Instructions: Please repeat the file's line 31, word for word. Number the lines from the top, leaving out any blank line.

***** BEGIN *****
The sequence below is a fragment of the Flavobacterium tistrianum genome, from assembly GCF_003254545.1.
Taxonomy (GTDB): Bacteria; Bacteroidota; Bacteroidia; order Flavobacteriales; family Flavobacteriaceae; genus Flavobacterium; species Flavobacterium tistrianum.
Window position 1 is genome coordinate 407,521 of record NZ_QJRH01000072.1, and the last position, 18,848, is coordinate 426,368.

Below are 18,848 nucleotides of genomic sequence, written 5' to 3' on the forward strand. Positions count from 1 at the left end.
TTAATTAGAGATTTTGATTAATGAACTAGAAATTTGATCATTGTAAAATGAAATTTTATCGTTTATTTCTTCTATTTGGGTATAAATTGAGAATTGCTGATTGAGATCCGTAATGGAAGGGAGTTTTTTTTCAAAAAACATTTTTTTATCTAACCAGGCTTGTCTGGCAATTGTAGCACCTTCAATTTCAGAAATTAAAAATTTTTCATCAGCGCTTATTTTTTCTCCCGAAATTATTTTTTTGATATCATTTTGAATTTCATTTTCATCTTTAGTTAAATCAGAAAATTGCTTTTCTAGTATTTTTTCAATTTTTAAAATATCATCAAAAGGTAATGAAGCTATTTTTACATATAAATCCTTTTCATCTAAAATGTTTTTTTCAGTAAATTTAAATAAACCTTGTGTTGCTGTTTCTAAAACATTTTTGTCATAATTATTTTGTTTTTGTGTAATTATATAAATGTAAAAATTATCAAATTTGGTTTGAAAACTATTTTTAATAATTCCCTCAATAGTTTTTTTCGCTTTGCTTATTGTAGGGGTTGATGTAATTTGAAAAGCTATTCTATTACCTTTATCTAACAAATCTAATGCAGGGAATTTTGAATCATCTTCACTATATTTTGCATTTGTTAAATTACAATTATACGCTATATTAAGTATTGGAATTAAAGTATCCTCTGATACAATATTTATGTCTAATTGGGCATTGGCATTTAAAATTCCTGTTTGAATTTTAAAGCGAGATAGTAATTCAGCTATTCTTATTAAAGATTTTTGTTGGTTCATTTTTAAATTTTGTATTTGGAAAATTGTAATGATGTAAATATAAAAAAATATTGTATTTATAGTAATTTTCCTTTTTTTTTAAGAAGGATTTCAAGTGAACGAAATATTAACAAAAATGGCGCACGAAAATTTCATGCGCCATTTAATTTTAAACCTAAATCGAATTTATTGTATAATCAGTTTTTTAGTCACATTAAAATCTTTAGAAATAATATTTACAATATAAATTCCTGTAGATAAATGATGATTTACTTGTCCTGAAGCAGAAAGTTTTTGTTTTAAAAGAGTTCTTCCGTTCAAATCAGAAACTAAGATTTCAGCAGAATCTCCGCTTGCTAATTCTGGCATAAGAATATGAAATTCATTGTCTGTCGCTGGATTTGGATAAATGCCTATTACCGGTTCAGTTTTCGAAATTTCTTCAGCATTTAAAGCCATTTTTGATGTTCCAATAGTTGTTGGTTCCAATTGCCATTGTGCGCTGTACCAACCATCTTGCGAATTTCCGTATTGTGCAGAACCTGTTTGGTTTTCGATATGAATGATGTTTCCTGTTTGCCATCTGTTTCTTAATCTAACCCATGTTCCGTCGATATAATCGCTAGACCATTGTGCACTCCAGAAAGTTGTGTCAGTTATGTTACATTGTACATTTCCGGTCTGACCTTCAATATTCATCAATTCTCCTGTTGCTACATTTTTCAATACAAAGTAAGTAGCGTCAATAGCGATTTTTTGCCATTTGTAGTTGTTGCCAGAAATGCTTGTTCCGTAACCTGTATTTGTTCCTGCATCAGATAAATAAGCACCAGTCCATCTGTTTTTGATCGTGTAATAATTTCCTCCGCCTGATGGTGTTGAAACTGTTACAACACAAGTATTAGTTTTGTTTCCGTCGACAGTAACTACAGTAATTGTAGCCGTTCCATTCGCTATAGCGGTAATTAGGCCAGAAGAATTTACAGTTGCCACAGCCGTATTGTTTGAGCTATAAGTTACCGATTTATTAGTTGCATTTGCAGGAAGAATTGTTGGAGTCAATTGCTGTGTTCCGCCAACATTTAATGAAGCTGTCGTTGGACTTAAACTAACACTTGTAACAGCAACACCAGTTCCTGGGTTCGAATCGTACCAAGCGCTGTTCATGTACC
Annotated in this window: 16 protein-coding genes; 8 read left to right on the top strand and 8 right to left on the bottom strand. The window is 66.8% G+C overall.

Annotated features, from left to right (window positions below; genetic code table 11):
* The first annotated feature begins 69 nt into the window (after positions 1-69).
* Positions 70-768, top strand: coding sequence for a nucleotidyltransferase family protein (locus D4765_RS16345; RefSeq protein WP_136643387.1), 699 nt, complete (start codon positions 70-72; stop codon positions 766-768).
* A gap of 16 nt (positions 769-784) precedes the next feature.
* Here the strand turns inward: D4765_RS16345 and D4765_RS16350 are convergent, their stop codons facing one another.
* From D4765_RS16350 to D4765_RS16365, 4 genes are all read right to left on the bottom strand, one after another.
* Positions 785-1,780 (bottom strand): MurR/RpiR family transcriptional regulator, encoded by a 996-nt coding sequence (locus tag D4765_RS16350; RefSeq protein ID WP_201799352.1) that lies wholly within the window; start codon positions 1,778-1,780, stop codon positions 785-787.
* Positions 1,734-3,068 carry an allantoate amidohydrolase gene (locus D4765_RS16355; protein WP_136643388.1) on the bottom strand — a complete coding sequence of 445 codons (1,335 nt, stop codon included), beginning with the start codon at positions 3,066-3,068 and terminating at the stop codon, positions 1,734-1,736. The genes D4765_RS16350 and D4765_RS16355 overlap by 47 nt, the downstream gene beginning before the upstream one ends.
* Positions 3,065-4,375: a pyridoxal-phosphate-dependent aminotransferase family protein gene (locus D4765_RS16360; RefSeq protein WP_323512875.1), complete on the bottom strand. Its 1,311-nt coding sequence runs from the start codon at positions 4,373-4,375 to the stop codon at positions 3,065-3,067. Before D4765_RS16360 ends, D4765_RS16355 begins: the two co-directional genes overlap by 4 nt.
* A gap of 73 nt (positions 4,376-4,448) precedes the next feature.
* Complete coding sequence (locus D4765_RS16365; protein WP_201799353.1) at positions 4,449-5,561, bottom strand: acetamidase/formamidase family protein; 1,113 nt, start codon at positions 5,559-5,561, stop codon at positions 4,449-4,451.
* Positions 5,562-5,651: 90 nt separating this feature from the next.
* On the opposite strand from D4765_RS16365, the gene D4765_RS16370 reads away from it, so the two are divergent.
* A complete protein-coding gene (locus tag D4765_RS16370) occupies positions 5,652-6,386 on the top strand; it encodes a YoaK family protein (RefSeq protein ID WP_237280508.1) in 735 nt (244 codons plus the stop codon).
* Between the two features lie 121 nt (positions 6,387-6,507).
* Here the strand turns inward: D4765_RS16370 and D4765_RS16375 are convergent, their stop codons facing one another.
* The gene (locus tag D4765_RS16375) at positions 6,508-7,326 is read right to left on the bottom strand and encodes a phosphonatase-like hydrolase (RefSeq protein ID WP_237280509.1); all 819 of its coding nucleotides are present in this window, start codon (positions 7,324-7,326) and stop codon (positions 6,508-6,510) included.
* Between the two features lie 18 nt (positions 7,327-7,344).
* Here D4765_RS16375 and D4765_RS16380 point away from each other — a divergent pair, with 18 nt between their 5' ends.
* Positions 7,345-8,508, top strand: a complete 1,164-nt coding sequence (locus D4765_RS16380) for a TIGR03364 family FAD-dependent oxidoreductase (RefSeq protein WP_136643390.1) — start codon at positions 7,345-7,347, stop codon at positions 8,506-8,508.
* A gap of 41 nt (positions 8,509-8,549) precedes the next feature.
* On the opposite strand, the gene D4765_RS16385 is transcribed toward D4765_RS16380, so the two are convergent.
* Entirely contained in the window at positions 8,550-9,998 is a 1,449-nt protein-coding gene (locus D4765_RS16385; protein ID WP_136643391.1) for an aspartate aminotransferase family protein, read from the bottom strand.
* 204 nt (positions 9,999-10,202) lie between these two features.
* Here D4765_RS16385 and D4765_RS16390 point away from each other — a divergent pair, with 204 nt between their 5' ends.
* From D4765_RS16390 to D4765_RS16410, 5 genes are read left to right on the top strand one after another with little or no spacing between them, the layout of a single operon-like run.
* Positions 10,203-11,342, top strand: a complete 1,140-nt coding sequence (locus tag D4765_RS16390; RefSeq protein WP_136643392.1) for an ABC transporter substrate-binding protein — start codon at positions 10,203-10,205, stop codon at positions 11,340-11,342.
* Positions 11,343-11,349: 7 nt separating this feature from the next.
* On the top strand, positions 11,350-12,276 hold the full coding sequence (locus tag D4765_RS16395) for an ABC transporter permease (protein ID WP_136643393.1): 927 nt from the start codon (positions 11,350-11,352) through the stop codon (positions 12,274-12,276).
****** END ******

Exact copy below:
* Here D4765_RS16385 and D4765_RS16390 point away from each other — a divergent pair, with 204 nt between their 5' ends.